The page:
Saskia Rembrandt’s tomb

© RicardMN Photography

© RicardMN Photography

Description

Saskia Rembrandt’s tomb in Oude Kerk (Old church), Amsterdam, Netherlands.

Saskia van Uylenburgh (August 2, 1612 – June 14, 1642) was the wife of painter Rembrandt van Rijn. In the course of her life she was his model for some of his paintings, drawings and etchings. She was the daughter of a Frisian mayor.

Saskia was born in Leeuwarden, Friesland, the youngest of the eight children of Sjoukje Ozinga and Rombertus van Uylenburgh, a top lawyer, a town burgomaster, and one of the founders of the University of Franeker.

In 1631 and in the company of the Mennonite painters Govert Flinck and Jacob Backer, traveled to Amsterdam. There she met Rembrandt, who produced paintings and portraits for Uylenburgh’s Amsterdam clients. In turn Rembrandt travelled to Leeuwarden, where he was received by the painter Wybrand de Geest, who had married Saskia’s niece.

Saskia and Rembrandt were engaged in 1633, and on 10 June 1634 Rembrandt asked permission to marry in Sint Annaparochie. He showed his mother’s written consent to the schepen. On 2 July the couple married. The preacher was Saskia’s cousin, but evidently none of Rembrandt’s family attended the marriage. That Saskia fell in love with an artist who was socially no match for the daughter of a patrician and that she pressed for a speedy betrothal against all conventions certainly shows that she was a very strong and independent character. In 1635 the couple moved to one of the most desirable addresses in Amsterdam, the Nieuwe Doelenstraat, with prominent neighbors and a view of the river Amstel.

Three of their children died shortly after birth and were buried in the nearby Zuiderkerk. The sole survivor was Titus, who was named after his mother’s sister Titia (Tietje) van Uylenburgh. Saskia died the year after he was born, in Amsterdam, aged 29, probably from tuberculosis. She was buried in the Oude Kerk.[7] For ten years Rembrandt focused on drawings and etchings.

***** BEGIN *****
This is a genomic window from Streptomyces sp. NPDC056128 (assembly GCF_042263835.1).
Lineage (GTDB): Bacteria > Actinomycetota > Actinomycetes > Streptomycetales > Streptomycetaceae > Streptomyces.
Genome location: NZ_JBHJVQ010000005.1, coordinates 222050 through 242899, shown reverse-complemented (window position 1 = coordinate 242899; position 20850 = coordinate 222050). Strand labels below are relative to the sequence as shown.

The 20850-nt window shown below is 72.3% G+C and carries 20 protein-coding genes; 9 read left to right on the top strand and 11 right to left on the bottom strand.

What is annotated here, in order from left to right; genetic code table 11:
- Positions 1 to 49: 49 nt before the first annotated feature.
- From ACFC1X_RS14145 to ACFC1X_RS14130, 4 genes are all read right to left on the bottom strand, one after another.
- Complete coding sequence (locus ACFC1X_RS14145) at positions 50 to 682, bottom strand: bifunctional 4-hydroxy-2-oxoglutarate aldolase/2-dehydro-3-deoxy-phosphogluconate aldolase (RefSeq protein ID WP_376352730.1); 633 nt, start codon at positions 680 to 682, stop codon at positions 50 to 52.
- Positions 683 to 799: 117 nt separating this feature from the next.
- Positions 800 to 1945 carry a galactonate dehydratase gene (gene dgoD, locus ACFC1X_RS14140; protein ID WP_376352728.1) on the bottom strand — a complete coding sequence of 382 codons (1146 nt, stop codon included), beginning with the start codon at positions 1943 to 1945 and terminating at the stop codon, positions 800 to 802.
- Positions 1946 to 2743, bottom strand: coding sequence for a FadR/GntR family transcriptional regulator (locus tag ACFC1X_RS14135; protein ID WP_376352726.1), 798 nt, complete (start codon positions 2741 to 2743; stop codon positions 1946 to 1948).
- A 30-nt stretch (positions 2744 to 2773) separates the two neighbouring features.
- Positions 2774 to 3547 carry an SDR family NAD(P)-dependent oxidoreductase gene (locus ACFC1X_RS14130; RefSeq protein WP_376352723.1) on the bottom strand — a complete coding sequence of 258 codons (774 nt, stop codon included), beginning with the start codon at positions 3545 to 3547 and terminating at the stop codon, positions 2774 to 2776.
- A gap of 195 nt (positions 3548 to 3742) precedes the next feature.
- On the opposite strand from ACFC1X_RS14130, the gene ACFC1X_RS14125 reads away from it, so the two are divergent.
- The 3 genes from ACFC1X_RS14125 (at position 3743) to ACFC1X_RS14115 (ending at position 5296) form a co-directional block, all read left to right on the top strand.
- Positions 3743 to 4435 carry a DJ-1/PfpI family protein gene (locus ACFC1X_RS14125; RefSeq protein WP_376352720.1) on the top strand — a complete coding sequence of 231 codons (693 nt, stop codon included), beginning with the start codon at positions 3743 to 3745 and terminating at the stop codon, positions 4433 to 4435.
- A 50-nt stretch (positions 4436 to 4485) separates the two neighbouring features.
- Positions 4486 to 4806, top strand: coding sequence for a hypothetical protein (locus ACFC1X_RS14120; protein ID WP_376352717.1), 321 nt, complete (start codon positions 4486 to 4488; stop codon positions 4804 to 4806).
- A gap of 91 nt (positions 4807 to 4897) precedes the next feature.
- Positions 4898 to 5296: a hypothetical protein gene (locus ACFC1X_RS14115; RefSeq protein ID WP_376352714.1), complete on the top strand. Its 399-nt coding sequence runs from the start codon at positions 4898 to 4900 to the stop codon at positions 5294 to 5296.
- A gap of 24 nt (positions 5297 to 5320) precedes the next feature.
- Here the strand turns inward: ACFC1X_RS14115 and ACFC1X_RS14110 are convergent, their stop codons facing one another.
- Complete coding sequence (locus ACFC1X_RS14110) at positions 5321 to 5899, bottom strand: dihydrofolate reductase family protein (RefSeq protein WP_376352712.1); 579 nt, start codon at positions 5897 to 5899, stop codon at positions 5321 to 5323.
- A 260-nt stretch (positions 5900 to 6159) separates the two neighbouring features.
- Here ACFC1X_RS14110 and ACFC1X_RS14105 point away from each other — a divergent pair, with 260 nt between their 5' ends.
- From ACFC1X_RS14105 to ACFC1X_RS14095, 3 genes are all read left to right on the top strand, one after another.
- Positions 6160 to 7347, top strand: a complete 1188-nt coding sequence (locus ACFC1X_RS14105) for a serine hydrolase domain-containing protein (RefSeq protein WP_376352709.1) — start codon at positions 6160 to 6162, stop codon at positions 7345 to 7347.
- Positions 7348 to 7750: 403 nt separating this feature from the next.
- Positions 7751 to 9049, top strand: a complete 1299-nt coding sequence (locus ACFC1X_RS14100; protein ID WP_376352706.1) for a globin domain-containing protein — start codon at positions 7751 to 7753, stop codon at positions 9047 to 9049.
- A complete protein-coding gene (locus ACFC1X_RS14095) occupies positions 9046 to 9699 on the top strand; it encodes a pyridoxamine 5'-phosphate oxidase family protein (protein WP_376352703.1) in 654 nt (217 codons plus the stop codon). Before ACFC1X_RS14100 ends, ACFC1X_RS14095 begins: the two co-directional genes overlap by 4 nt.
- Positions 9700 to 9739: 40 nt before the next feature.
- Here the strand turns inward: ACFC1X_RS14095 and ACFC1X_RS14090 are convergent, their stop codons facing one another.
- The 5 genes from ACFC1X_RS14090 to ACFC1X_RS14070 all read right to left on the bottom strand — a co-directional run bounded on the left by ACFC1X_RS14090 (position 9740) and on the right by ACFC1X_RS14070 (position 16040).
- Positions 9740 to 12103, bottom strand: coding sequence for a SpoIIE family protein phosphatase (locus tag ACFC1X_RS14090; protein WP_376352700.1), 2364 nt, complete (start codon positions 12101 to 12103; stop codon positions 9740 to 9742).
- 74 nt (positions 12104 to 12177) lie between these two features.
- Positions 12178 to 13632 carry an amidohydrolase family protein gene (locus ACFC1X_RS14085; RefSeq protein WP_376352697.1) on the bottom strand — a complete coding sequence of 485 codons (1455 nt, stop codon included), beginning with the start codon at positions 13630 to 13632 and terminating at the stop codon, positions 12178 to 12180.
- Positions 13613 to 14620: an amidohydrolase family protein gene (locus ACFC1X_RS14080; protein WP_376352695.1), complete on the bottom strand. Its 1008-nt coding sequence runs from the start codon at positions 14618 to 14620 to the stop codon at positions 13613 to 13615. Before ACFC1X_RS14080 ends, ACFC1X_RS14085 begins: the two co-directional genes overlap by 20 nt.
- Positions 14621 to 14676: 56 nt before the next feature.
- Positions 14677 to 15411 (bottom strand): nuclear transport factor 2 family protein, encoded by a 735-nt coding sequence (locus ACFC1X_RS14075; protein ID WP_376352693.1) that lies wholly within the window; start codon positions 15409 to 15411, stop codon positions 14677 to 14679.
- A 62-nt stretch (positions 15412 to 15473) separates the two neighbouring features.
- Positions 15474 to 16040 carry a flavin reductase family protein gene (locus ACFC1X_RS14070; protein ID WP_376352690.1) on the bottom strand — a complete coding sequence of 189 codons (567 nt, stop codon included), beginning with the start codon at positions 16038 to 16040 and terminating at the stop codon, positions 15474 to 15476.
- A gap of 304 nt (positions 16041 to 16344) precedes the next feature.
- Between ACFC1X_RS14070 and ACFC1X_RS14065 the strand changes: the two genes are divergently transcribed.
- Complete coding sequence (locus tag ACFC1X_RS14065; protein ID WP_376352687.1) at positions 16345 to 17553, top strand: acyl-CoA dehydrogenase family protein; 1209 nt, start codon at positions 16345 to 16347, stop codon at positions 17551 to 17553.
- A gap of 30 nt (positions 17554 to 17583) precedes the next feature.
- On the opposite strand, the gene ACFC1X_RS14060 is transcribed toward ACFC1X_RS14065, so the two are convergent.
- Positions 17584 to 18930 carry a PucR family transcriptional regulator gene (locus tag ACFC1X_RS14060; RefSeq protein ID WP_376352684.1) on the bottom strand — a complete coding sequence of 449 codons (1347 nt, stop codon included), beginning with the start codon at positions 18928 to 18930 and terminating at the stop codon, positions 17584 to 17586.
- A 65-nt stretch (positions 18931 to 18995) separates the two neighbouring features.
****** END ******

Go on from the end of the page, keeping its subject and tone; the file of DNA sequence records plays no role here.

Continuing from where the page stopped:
In 1662 Rembrandt, having been in financial trouble for several years, sold Saskia’s grave. Hendrickje died the following year.

The vase of flowers is part of the work ‘Celebration (you only live once)(you only die once)’ that Job Koelewijn (NL, 1962) has created especially for the exhibition “Once in a lifetime” (12 May – 28 August 2016). The work consists of an installation of vases with colourful, fragrant flowers. The vases are placed carefully on the church’s tombstone floor, in memory of the dead who were buried here many centuries ago.

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A Scene In Oude Kerk Amsterdam

© RicardMN Photography

© RicardMN Photography

Two works of the exhibition “Once in a lifetime” (12 May – 28 August 2016) in Oude Kerk (Old church), Amsterdam, Netherlands.

1.- In the work ‘Heritage’ by Folkert de Jong (NL, 1972), and older man and child are sitting on a stack of pallets. Downcast and timid they stare straight ahead. In the monumental church they seem particularly vulnerable and lonely. Where do they come from? What are they waiting for? What is making them so dejected? By calling the work Heritage, Folkert de Jong is alluding to the fact that we are not only responsible for our behaviour in the present, but are responsible for the behaviour of our predecessors in the past as well. Typical of Folkert de Jong’s work is his use of coloured styrofoam and polyurethane foam. These materials are not intended to last for eternity and are not environmentally friendly whatsoever. It is this disturbing property that intrigues the artist. In his sculptures he often refers to dark events in the past, which he then relates to contemporary events with an ironic twist, connecting the history of art with the present day.